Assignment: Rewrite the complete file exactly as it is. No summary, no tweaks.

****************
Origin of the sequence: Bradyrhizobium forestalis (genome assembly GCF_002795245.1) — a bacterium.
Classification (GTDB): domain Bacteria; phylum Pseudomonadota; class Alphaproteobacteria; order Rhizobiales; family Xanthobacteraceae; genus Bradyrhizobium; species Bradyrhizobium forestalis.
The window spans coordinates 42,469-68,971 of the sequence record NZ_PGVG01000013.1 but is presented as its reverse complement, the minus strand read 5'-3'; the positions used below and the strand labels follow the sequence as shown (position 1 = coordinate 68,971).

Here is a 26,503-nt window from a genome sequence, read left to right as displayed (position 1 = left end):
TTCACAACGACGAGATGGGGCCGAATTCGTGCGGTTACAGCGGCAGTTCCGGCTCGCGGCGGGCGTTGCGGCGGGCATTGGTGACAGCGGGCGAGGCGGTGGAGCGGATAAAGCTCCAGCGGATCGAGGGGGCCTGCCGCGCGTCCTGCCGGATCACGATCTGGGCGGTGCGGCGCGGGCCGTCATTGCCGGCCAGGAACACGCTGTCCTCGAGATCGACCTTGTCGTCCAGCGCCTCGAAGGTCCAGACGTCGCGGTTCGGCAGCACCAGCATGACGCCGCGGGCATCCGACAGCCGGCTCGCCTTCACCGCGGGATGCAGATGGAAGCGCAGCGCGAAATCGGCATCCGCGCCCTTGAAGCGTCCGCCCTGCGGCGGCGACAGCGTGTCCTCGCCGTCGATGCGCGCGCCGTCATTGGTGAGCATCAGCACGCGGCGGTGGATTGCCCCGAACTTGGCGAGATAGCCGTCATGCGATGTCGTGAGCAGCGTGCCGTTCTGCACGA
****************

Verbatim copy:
Origin of the sequence: Bradyrhizobium forestalis (genome assembly GCF_002795245.1) — a bacterium.
Classification (GTDB): domain Bacteria; phylum Pseudomonadota; class Alphaproteobacteria; order Rhizobiales; family Xanthobacteraceae; genus Bradyrhizobium; species Bradyrhizobium forestalis.
The window spans coordinates 42,469-68,971 of the sequence record NZ_PGVG01000013.1 but is presented as its reverse complement, the minus strand read 5'-3'; the positions used below and the strand labels follow the sequence as shown (position 1 = coordinate 68,971).

Here is a 26,503-nt window from a genome sequence, read left to right as displayed (position 1 = left end):
TTCACAACGACGAGATGGGGCCGAATTCGTGCGGTTACAGCGGCAGTTCCGGCTCGCGGCGGGCGTTGCGGCGGGCATTGGTGACAGCGGGCGAGGCGGTGGAGCGGATAAAGCTCCAGCGGATCGAGGGGGCCTGCCGCGCGTCCTGCCGGATCACGATCTGGGCGGTGCGGCGCGGGCCGTCATTGCCGGCCAGGAACACGCTGTCCTCGAGATCGACCTTGTCGTCCAGCGCCTCGAAGGTCCAGACGTCGCGGTTCGGCAGCACCAGCATGACGCCGCGGGCATCCGACAGCCGGCTCGCCTTCACCGCGGGATGCAGATGGAAGCGCAGCGCGAAATCGGCATCCGCGCCCTTGAAGCGTCCGCCCTGCGGCGGCGACAGCGTGTCCTCGCCGTCGATGCGCGCGCCGTCATTGGTGAGCATCAGCACGCGGCGGTGGATTGCCCCGAACTTGGCGAGATAGCCGTCATGCGATGTCGTGAGCAGCGTGCCGTTCTGCACGA